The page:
Sep 18, 2006

HONGKONG, the fragrant harbour

This story is dated back to JAN 29 – FEB 2, 2006

5 days and 4 nights touring the city of HONGKONG had enough freshened me up and thrown away my stress from work and daily life 5 days full of getting off and on the tour bus, walking here and there, windowshopping, posing for pictures with any kind of background, tasting various kinds of Chinese food without pork, and calculating the conversion between Rupiah and HK$ using my cell’s calculator.


In English, The Fragrant Harbour. In Chinese, Hong Kong. Why ‘fragrant’? Because, according to the plaque that was made in 1987 and located at the Repulse Bay, the city that was originally a seaman village produced fragrant wood plants for sale abroad. More or less.

According to our tour guide, Kwan Im is actually a god, not a goddess. But he looked so much like a female and was very feminine, that's why people a lot of times (mistakenly?) refer to him as a goddess.

The statues here all have their meanings. For example an old man symbolizes longevity, and the fat man symbolizes prosperity.


D'you know this post ? well.. in this Fragrant Harbour city I found the right system applied.

Some more things that made me ‘happy’ was that most people there followed the rules when they cross the street. They wait until the green light for pedestrians are on! And.. you’ll get fined for littering!

But.. there were 2 things that got on my nerves in Hongkong..

One: I found many people (mostly hawkers and waiters/waitresses) who were rude and so unfriendly. Their bad English (although Hongkong is an international city / country) and rudeness just made it more difficult to communicate.

Two : quite a lot of people just didn’t know how to take turns and keep the queue. MEIN GOTT!! Even the ‘villagers’ at Dufan can stay in line better than these people. There was one time, when a lady took my seat at a musical show, I told her that was my seat (in English), guess what she did.. She got angry and said something in Chinese..! How the hell should I know what she was saying? Spontaneously (and childishly, I might add.. :P ) I snapped back at her in Indonesian! Hahaha…

Well, despite of the uncivilized people, Hongkong Disneyland was one of the most fun I had there. Childhood memories and the fun of being a child again..

Disneyland is located in a little island, and it took us about 1-hr drive from our hotel at King's Rd.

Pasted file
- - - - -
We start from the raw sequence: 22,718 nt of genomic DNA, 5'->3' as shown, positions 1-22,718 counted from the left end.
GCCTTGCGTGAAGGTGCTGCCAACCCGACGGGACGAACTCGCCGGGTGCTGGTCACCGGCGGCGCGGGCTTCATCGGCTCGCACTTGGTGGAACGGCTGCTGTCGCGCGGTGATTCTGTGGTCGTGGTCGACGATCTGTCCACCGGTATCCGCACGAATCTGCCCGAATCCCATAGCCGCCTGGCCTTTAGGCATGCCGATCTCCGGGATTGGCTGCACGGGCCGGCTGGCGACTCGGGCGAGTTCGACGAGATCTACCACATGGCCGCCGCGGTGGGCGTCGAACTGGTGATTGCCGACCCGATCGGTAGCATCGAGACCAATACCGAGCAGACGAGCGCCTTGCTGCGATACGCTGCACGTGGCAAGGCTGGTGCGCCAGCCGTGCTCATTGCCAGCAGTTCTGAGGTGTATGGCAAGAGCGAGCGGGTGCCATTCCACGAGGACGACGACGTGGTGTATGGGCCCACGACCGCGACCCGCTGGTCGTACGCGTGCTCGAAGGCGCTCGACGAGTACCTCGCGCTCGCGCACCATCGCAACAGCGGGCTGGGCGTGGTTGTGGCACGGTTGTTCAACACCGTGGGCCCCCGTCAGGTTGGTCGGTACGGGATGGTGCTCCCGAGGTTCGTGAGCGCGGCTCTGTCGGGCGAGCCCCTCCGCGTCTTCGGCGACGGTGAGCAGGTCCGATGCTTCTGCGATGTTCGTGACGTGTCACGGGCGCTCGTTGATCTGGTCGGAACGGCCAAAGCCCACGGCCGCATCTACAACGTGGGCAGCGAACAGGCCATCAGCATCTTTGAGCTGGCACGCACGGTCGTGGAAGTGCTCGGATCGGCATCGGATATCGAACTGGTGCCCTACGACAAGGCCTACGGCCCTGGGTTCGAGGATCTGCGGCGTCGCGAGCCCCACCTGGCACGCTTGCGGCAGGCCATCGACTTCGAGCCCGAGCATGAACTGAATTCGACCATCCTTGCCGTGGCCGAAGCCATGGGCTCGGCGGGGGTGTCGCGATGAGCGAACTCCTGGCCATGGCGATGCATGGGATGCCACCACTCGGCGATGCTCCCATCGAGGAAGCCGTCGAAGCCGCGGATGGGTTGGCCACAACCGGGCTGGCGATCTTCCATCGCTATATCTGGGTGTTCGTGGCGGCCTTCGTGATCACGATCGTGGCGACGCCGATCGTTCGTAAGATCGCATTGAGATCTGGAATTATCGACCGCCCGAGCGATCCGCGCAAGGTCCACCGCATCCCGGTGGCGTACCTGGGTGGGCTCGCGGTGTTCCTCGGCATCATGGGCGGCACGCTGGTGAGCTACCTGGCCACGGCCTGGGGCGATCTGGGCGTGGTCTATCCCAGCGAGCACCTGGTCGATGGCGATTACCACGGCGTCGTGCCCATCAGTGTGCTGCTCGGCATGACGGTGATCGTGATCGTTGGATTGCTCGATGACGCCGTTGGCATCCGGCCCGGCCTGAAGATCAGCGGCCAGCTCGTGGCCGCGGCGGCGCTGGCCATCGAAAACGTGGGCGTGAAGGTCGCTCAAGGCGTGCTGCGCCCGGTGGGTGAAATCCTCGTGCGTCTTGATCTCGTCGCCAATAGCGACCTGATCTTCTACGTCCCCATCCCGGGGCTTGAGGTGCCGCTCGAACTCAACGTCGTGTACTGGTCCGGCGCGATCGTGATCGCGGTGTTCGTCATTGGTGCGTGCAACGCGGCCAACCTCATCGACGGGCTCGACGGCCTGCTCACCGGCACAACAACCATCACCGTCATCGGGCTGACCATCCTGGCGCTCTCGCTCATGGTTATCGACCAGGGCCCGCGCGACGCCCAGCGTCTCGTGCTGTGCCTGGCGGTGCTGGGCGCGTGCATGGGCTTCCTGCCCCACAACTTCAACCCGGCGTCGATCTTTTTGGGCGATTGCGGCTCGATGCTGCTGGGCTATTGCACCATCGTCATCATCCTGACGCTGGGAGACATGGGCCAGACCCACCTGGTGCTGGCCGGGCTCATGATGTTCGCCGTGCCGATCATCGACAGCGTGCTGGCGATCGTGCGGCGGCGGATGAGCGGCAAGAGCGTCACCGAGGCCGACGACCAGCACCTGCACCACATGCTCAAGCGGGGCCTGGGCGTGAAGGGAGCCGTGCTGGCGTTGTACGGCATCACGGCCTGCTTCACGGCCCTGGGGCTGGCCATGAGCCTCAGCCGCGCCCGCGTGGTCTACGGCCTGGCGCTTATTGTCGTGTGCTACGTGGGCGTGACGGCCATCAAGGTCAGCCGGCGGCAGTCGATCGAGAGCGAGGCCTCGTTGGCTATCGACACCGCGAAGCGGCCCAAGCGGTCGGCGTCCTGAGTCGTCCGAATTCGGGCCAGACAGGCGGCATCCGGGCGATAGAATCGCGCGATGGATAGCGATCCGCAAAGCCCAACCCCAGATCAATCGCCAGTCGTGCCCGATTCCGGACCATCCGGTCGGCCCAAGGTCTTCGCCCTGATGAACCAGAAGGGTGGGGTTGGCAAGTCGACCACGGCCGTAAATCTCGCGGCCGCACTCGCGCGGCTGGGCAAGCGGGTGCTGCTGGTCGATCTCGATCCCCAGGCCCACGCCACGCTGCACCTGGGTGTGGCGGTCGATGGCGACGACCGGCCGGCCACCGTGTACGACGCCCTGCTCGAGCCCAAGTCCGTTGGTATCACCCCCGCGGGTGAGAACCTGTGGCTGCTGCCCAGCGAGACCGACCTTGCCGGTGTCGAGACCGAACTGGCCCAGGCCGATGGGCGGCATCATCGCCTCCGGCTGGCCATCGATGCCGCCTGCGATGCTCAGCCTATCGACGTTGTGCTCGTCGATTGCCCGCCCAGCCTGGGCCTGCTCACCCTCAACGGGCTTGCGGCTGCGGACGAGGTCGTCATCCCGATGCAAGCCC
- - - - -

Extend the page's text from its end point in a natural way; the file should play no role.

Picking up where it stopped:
My advice : be careful when you shop at Disney shops. There are just way too many cute stuff to pass on :D And be careful with using your credit card in those shops, or you'll end up like I was, popping my eyes out when I received my credit card bill the next month! Hahaha...


When I split from the group to go back to our hotel from downtown, I was only accompanied by my city map. I got a bit confused, so I asked people on the street about the direction. I even asked a park officer, too bad she didn’t speak English. She didn’t even get what I was saying when I asked a simple question as what was the street we were on. (Turned out that they have dual street names, in English and in Chinese). Thanks to a group of TKW who I found hanging out at the park, I finally got the right direction to the hotel, and I didn’t have to use English :D

But it’s not that I ran into TKW in Hongkong that’s awes me. It’s that a little me walking around by myself in a foreign country only with a map. I had always wanted to do that since I was much younger. I always wanted to be free of anyone telling me where to go and how to get there, and see unpredictable interesting things on the way. Well, I wouldn’t mind having the trip with a few more friends, but just being on my own gives a certain feeling of pride and I can also ponder about things while travelling.

L’ Hotel, King’s Rd

(view from our room)

The Chinese New Year happened on one of the days we were in Hongkong. That explains the money tree that stood in our hotel lobby.

Hongkong streets

One of the things that’s Hongkong is famous for : SHOPPING!